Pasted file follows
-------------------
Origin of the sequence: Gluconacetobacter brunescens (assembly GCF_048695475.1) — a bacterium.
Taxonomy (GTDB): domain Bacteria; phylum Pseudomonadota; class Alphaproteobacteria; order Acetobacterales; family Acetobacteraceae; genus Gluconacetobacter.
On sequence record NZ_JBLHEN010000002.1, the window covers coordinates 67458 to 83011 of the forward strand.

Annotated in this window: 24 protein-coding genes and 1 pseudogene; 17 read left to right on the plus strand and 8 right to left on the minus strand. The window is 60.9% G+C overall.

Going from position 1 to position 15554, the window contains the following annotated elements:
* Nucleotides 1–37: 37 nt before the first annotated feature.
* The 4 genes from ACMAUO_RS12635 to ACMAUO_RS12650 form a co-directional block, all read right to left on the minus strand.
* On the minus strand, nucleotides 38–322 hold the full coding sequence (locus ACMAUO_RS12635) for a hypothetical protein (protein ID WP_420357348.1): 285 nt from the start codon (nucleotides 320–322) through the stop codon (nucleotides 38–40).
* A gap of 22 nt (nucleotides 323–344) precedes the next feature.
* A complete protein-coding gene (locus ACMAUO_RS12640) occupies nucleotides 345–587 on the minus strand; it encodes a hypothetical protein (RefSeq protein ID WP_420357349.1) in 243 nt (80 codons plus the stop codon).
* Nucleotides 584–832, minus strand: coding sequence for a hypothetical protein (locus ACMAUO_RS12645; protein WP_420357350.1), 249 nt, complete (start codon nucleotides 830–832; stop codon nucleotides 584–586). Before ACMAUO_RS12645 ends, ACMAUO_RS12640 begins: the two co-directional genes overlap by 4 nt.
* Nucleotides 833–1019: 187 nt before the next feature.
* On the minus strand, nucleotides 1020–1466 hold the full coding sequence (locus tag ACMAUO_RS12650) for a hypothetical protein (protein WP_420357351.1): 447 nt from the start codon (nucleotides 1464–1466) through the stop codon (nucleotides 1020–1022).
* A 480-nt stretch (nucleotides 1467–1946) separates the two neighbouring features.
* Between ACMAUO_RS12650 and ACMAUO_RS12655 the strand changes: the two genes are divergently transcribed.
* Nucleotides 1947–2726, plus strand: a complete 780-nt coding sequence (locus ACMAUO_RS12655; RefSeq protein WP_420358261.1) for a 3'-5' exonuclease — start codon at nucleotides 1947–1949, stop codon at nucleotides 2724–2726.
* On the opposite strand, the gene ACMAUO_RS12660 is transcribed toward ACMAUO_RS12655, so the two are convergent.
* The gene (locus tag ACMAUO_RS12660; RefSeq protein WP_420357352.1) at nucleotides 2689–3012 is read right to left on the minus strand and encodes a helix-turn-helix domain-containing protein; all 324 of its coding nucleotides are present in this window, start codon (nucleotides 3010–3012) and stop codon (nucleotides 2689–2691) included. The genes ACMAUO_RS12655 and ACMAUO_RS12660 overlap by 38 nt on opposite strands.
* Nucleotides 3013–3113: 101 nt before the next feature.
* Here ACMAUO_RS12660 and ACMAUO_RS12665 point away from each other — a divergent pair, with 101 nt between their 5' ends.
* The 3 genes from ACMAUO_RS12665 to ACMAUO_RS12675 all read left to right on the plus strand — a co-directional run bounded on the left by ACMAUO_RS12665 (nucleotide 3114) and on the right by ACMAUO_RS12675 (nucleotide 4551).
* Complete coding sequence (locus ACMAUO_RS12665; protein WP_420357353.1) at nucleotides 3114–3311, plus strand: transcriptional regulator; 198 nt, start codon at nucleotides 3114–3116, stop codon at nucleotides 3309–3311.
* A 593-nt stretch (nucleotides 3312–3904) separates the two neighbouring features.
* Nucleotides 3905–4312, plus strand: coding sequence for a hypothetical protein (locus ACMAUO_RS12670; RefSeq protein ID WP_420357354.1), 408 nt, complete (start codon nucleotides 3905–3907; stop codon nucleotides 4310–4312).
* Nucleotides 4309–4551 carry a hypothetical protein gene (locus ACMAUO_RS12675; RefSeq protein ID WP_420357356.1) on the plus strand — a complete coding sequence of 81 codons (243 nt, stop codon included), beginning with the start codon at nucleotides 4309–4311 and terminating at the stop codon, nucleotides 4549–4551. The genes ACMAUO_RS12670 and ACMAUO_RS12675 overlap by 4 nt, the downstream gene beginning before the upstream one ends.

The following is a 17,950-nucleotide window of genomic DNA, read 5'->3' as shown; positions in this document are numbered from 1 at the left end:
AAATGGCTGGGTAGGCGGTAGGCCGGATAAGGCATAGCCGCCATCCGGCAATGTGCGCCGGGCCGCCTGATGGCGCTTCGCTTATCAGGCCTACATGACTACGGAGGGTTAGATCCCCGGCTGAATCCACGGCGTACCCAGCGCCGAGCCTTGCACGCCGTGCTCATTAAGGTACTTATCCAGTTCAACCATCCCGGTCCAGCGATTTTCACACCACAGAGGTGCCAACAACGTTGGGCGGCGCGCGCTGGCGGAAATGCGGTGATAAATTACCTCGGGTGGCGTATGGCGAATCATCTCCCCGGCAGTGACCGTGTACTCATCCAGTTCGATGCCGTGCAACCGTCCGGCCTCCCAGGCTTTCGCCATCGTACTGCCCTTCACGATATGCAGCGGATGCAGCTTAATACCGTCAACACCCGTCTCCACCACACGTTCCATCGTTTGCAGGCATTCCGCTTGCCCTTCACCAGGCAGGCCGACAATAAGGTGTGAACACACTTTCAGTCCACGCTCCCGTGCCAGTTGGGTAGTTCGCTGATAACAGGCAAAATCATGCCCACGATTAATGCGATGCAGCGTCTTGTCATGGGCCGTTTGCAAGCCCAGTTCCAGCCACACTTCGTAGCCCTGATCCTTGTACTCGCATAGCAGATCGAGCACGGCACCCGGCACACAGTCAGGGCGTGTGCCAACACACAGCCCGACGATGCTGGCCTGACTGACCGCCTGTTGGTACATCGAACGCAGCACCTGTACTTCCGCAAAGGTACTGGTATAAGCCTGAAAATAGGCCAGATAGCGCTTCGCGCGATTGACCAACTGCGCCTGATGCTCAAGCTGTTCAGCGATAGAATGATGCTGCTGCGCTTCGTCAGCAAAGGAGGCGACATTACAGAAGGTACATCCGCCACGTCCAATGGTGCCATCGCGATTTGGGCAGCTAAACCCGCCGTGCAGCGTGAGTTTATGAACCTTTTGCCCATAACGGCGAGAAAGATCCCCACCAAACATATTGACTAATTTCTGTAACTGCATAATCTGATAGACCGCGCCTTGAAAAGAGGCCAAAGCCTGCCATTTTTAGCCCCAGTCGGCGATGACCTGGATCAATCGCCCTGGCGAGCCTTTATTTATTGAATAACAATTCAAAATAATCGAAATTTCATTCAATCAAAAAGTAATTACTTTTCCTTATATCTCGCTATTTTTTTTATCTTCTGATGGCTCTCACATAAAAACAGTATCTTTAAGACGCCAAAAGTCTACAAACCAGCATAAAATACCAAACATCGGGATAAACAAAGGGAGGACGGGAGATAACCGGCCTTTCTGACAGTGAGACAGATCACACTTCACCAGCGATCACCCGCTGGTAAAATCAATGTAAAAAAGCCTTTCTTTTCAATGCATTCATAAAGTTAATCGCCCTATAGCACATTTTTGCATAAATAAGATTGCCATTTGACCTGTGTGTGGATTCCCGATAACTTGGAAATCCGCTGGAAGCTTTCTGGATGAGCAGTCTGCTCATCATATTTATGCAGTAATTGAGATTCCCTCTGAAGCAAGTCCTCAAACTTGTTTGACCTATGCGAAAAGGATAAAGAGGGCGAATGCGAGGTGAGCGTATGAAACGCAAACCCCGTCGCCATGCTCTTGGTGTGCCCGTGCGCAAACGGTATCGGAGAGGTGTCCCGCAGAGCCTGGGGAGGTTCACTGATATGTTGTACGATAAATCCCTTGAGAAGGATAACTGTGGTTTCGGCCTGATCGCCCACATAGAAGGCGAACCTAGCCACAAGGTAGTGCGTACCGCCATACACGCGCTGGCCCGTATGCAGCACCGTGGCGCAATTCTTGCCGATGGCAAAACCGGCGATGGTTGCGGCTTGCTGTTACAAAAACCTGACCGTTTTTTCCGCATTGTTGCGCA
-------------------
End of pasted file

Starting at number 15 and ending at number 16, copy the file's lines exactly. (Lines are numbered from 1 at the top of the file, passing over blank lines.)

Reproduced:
* Between ACMAUO_RS12650 and ACMAUO_RS12655 the strand changes: the two genes are divergently transcribed.
* Nucleotides 1947–2726, plus strand: a complete 780-nt coding sequence (locus ACMAUO_RS12655; RefSeq protein WP_420358261.1) for a 3'-5' exonuclease — start codon at nucleotides 1947–1949, stop codon at nucleotides 2724–2726.